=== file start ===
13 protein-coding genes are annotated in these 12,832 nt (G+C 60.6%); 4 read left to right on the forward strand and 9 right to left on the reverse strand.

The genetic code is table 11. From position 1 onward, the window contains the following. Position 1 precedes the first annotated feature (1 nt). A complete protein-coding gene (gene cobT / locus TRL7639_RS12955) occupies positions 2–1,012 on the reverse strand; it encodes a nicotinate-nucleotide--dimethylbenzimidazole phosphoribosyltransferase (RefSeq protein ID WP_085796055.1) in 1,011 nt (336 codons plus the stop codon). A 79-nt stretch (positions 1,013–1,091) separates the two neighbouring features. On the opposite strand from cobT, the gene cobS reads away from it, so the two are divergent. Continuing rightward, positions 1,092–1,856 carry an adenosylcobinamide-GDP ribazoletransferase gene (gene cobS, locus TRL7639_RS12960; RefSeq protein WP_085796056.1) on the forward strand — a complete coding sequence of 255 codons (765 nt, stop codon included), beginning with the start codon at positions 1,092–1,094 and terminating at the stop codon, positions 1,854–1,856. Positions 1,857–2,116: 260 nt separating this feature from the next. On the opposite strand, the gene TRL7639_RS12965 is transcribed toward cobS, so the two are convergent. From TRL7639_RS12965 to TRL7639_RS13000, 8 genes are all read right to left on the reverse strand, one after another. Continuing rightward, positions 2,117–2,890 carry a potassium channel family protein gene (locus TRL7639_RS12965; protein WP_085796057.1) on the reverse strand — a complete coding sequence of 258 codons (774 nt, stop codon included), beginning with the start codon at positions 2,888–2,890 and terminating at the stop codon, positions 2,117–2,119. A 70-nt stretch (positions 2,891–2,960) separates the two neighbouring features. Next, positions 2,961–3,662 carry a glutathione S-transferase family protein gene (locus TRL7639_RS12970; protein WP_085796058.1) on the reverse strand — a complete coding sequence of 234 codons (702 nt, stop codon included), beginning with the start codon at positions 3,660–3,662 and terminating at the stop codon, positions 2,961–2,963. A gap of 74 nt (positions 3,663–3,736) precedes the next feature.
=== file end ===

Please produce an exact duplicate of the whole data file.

13 protein-coding genes are annotated in these 12,832 nt (G+C 60.6%); 4 read left to right on the forward strand and 9 right to left on the reverse strand.

The genetic code is table 11. From position 1 onward, the window contains the following. Position 1 precedes the first annotated feature (1 nt). A complete protein-coding gene (gene cobT / locus TRL7639_RS12955) occupies positions 2–1,012 on the reverse strand; it encodes a nicotinate-nucleotide--dimethylbenzimidazole phosphoribosyltransferase (RefSeq protein ID WP_085796055.1) in 1,011 nt (336 codons plus the stop codon). A 79-nt stretch (positions 1,013–1,091) separates the two neighbouring features. On the opposite strand from cobT, the gene cobS reads away from it, so the two are divergent. Continuing rightward, positions 1,092–1,856 carry an adenosylcobinamide-GDP ribazoletransferase gene (gene cobS, locus TRL7639_RS12960; RefSeq protein WP_085796056.1) on the forward strand — a complete coding sequence of 255 codons (765 nt, stop codon included), beginning with the start codon at positions 1,092–1,094 and terminating at the stop codon, positions 1,854–1,856. Positions 1,857–2,116: 260 nt separating this feature from the next. On the opposite strand, the gene TRL7639_RS12965 is transcribed toward cobS, so the two are convergent. From TRL7639_RS12965 to TRL7639_RS13000, 8 genes are all read right to left on the reverse strand, one after another. Continuing rightward, positions 2,117–2,890 carry a potassium channel family protein gene (locus TRL7639_RS12965; protein WP_085796057.1) on the reverse strand — a complete coding sequence of 258 codons (774 nt, stop codon included), beginning with the start codon at positions 2,888–2,890 and terminating at the stop codon, positions 2,117–2,119. A 70-nt stretch (positions 2,891–2,960) separates the two neighbouring features. Next, positions 2,961–3,662 carry a glutathione S-transferase family protein gene (locus TRL7639_RS12970; protein WP_085796058.1) on the reverse strand — a complete coding sequence of 234 codons (702 nt, stop codon included), beginning with the start codon at positions 3,660–3,662 and terminating at the stop codon, positions 2,961–2,963. A gap of 74 nt (positions 3,663–3,736) precedes the next feature.